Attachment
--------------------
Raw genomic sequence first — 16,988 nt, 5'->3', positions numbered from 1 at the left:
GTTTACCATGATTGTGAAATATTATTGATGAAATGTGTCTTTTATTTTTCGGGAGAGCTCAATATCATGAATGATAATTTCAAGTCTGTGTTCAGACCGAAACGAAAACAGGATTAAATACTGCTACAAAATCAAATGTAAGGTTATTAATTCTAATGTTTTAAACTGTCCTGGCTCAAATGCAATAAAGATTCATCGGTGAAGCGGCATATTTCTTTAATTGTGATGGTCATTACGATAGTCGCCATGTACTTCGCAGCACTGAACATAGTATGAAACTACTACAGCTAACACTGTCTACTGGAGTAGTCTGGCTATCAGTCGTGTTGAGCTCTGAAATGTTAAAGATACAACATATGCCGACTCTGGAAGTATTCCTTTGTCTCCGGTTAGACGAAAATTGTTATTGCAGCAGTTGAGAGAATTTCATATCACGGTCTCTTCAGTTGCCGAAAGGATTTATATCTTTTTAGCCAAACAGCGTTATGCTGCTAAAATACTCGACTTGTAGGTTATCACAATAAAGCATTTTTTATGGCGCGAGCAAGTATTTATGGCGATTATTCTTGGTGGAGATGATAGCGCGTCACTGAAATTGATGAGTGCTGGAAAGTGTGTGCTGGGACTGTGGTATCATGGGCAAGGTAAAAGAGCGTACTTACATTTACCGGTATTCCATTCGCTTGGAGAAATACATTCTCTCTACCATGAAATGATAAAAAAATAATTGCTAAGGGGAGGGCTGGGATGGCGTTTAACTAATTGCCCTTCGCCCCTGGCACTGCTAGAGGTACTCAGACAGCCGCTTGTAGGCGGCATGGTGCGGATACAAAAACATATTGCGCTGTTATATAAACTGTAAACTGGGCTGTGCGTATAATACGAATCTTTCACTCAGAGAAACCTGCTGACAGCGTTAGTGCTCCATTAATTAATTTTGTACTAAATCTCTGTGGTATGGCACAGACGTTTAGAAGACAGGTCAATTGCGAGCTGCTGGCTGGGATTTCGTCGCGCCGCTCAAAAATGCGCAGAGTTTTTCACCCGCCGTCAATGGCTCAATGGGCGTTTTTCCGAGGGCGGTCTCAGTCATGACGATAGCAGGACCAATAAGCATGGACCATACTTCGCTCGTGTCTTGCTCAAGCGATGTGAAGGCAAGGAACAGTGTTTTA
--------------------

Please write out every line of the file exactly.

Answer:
Raw genomic sequence first — 16,988 nt, 5'->3', positions numbered from 1 at the left:
GTTTACCATGATTGTGAAATATTATTGATGAAATGTGTCTTTTATTTTTCGGGAGAGCTCAATATCATGAATGATAATTTCAAGTCTGTGTTCAGACCGAAACGAAAACAGGATTAAATACTGCTACAAAATCAAATGTAAGGTTATTAATTCTAATGTTTTAAACTGTCCTGGCTCAAATGCAATAAAGATTCATCGGTGAAGCGGCATATTTCTTTAATTGTGATGGTCATTACGATAGTCGCCATGTACTTCGCAGCACTGAACATAGTATGAAACTACTACAGCTAACACTGTCTACTGGAGTAGTCTGGCTATCAGTCGTGTTGAGCTCTGAAATGTTAAAGATACAACATATGCCGACTCTGGAAGTATTCCTTTGTCTCCGGTTAGACGAAAATTGTTATTGCAGCAGTTGAGAGAATTTCATATCACGGTCTCTTCAGTTGCCGAAAGGATTTATATCTTTTTAGCCAAACAGCGTTATGCTGCTAAAATACTCGACTTGTAGGTTATCACAATAAAGCATTTTTTATGGCGCGAGCAAGTATTTATGGCGATTATTCTTGGTGGAGATGATAGCGCGTCACTGAAATTGATGAGTGCTGGAAAGTGTGTGCTGGGACTGTGGTATCATGGGCAAGGTAAAAGAGCGTACTTACATTTACCGGTATTCCATTCGCTTGGAGAAATACATTCTCTCTACCATGAAATGATAAAAAAATAATTGCTAAGGGGAGGGCTGGGATGGCGTTTAACTAATTGCCCTTCGCCCCTGGCACTGCTAGAGGTACTCAGACAGCCGCTTGTAGGCGGCATGGTGCGGATACAAAAACATATTGCGCTGTTATATAAACTGTAAACTGGGCTGTGCGTATAATACGAATCTTTCACTCAGAGAAACCTGCTGACAGCGTTAGTGCTCCATTAATTAATTTTGTACTAAATCTCTGTGGTATGGCACAGACGTTTAGAAGACAGGTCAATTGCGAGCTGCTGGCTGGGATTTCGTCGCGCCGCTCAAAAATGCGCAGAGTTTTTCACCCGCCGTCAATGGCTCAATGGGCGTTTTTCCGAGGGCGGTCTCAGTCATGACGATAGCAGGACCAATAAGCATGGACCATACTTCGCTCGTGTCTTGCTCAAGCGATGTGAAGGCAAGGAACAGTGTTTTA